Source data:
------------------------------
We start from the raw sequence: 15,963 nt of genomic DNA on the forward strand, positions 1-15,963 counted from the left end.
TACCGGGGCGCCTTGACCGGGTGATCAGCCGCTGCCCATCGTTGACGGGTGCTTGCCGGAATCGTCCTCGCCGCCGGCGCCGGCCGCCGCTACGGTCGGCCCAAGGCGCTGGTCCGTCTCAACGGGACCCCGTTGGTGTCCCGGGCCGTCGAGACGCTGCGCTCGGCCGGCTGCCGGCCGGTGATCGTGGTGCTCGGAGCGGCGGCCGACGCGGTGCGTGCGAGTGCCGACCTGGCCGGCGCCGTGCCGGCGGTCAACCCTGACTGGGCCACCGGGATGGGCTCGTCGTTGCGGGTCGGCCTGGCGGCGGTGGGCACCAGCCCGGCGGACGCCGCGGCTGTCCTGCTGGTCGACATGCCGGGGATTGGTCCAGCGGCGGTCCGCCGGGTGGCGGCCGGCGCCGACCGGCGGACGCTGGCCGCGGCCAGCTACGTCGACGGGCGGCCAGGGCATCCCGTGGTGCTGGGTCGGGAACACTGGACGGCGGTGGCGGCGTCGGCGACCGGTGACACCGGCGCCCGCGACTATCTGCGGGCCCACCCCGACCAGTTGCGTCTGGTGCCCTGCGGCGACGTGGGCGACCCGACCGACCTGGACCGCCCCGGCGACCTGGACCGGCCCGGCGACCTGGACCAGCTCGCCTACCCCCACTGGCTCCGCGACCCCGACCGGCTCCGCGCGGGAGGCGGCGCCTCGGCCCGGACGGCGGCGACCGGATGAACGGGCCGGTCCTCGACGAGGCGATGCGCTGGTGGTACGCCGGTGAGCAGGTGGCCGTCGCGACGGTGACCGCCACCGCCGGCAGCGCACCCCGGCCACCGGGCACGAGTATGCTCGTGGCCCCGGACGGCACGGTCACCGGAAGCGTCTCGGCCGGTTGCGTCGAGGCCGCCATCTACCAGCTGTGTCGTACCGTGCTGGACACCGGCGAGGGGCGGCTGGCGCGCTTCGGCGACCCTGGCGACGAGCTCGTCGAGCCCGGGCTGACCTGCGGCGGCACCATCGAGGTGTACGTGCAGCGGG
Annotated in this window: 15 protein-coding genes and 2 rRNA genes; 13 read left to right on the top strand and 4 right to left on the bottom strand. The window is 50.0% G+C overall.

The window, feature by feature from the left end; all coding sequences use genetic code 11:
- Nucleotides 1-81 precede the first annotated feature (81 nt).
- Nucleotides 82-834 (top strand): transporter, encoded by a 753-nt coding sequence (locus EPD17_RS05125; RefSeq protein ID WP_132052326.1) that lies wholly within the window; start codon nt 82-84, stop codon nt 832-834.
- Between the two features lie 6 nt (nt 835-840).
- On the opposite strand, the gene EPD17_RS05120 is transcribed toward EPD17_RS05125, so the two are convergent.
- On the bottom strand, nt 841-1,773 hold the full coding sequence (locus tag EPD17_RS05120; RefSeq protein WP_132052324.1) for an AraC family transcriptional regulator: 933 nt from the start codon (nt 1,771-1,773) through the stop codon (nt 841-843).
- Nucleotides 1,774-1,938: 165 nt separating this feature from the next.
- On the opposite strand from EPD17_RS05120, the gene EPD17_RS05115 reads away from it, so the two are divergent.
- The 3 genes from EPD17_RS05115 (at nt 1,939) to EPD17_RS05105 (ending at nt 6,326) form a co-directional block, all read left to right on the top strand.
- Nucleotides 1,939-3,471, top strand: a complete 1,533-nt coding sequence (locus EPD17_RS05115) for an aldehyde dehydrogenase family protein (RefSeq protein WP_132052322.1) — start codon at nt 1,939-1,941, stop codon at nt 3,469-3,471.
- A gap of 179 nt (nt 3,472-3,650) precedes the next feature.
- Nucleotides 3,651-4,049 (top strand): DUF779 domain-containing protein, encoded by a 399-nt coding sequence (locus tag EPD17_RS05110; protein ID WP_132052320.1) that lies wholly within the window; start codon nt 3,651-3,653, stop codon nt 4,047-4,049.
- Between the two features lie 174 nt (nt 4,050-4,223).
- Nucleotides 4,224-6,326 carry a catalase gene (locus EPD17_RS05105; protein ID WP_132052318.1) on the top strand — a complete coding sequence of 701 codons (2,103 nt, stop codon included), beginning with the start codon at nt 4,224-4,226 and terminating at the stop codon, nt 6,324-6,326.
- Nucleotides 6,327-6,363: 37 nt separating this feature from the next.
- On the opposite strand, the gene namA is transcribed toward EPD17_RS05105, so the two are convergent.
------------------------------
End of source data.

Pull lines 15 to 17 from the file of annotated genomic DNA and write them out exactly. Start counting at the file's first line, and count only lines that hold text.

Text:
- Nucleotides 3,651-4,049 (top strand): DUF779 domain-containing protein, encoded by a 399-nt coding sequence (locus tag EPD17_RS05110; protein ID WP_132052320.1) that lies wholly within the window; start codon nt 3,651-3,653, stop codon nt 4,047-4,049.
- Between the two features lie 174 nt (nt 4,050-4,223).
- Nucleotides 4,224-6,326 carry a catalase gene (locus EPD17_RS05105; protein ID WP_132052318.1) on the top strand — a complete coding sequence of 701 codons (2,103 nt, stop codon included), beginning with the start codon at nt 4,224-4,226 and terminating at the stop codon, nt 6,324-6,326.